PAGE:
Why You Don't Need to Track Mortgage Rates Every Day
by Maurie Backman | Published on Sept. 25, 2021
Looking to buy a home? Here's why you shouldn't get too worried about mortgage rate fluctuations.
If you're in the market for a new home, your goal may be to secure the lowest mortgage rate possible on a loan. After all, the lower your rate is, the more affordable your monthly mortgage payments will be.
During your home search, you may be inclined to keep tabs on mortgage rates. That way, you'll know what offers you may be eligible for. But it actually doesn't pay to track those rates every day. Here's why.
Don't stress over changing rates
It's common for mortgage rates to fluctuate from day to day. And it can be upsetting to see rates at a certain level one day only to watch them climb the next. But ultimately, changing mortgage rates shouldn't worry you for one big reason: Minor changes won't make a significant difference in your monthly mortgage payments.
Say that you're looking at signing a 30-year, $200,000 mortgage. The average rate for that loan may be 3.10% one day and 3.15% the day after. On a monthly basis, the difference in principal and interest with those two rates is only $5. And the difference between 3.10% and 3.20% is a difference of $11 a month. Neither is really an amount worth stressing over.
In fact, rather than spin your wheels tracking mortgage rates, a better bet is to put yourself in a position to snag the lowest rate possible. You'll increase your chances of locking in an affordable rate by boosting your credit score (unless your score is in the upper 700s or higher, in which case you're probably already in a position to snag the best rates). You can also get a better rate by paying off existing debt to lower your debt-to-income ratio and socking away more money for a down payment.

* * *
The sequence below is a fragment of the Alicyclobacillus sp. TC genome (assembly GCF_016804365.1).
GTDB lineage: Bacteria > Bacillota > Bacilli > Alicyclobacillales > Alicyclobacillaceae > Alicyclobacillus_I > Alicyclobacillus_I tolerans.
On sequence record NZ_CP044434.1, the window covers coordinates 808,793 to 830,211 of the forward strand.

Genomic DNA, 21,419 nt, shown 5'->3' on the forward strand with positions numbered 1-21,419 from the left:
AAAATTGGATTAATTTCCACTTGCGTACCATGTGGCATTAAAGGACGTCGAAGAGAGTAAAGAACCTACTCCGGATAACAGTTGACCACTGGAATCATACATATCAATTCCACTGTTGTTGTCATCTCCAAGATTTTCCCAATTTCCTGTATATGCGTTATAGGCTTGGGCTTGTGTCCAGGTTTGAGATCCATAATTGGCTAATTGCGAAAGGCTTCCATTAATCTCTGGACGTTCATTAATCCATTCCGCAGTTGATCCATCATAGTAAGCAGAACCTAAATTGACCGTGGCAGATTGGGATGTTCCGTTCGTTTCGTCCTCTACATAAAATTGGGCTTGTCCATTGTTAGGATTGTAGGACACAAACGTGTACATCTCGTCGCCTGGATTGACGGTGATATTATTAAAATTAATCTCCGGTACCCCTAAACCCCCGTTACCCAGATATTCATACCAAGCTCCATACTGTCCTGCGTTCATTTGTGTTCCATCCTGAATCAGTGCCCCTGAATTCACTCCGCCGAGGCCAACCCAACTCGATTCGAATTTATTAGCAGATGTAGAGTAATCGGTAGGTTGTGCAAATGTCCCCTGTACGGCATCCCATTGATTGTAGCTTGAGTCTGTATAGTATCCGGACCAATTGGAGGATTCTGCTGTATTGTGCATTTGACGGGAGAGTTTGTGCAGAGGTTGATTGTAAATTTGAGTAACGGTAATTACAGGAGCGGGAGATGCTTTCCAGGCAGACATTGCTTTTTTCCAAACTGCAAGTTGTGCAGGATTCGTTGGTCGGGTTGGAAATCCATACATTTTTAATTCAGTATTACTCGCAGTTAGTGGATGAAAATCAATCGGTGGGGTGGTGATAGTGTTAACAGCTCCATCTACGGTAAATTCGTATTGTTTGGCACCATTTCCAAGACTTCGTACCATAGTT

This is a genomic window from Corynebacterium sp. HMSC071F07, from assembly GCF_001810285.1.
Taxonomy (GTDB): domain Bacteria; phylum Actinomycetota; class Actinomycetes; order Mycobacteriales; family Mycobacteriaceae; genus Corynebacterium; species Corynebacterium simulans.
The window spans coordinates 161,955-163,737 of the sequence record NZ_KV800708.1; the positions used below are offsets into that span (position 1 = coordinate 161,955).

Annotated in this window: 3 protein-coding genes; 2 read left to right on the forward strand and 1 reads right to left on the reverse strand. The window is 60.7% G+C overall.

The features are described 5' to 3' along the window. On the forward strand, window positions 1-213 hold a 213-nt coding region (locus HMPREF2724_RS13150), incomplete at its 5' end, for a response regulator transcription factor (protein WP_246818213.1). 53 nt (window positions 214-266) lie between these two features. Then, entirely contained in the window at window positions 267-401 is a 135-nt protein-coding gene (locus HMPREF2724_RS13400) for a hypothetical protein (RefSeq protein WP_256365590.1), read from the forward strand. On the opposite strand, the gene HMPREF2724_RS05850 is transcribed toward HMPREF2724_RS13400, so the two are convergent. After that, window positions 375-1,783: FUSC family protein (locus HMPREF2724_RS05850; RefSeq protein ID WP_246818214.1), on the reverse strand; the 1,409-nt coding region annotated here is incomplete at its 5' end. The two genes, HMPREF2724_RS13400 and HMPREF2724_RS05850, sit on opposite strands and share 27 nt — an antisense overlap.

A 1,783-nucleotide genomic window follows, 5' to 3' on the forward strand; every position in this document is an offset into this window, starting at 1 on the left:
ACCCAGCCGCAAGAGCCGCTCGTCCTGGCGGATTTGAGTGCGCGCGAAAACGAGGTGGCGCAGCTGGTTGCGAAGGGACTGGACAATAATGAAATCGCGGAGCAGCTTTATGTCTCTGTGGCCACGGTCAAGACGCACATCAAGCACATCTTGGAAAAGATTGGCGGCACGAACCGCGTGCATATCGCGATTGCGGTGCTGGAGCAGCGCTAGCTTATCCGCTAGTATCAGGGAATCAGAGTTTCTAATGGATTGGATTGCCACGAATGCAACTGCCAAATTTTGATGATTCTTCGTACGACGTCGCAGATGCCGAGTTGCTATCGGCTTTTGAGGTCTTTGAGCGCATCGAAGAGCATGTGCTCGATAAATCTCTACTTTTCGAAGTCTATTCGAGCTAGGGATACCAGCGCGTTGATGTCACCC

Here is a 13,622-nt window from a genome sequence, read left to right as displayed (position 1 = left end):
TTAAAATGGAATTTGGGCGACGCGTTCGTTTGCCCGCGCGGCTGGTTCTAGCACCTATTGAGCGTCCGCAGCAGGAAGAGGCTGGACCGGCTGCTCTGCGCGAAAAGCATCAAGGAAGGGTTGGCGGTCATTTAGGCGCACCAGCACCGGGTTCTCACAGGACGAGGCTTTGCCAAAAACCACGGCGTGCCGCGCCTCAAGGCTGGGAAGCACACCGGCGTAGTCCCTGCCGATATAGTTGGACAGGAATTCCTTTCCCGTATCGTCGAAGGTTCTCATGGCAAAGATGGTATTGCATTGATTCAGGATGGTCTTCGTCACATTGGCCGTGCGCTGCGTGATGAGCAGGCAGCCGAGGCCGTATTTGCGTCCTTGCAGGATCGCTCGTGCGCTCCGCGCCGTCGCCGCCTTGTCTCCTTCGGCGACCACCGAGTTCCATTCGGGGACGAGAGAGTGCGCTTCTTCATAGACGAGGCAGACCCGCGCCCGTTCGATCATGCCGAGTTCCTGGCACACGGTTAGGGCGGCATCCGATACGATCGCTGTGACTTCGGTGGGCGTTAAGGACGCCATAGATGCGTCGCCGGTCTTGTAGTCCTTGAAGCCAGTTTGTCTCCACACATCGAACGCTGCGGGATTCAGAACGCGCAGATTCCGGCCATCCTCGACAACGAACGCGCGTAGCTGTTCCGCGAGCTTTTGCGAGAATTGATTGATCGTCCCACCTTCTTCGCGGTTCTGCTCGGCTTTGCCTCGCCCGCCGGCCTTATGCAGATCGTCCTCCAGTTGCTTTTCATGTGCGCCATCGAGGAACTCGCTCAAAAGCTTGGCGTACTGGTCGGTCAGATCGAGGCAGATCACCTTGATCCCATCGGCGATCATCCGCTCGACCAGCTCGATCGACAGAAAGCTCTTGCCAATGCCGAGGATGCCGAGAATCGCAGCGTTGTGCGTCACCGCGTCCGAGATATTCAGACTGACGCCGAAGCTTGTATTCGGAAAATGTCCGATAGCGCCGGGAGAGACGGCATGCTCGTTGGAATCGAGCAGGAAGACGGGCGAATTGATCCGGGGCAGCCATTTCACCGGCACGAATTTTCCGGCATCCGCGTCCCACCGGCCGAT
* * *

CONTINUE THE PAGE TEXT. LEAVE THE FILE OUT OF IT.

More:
What about changing rates over time?
While day-to-day mortgage rate changes may not impact your monthly payments so much, rates can change more substantially over longer periods of time. For example, you may be able to get a mortgage at 3.10% today, but if you don't end up buying a home for three or four months, by the time you're ready to apply for a loan, rates could be sitting at 3.40% or 3.50%.
That change in interest rates will make a difference in your monthly payments. But one thing you should know about rates today is that they're extremely competitive, historically speaking. For context, any 30-year rate you lock in under 4% is a good deal. So if you're struggling to find a home right now, don't push yourself to buy one that isn't perfect just to lock in an attractive rate.
Mortgage rates could stay low for quite some time, so you're better off taking whatever steps you need to find the most suitable home at the right price. If you end up with a slightly higher mortgage rate in the process, that may not be ideal, but it also shouldn't be a dealbreaker.
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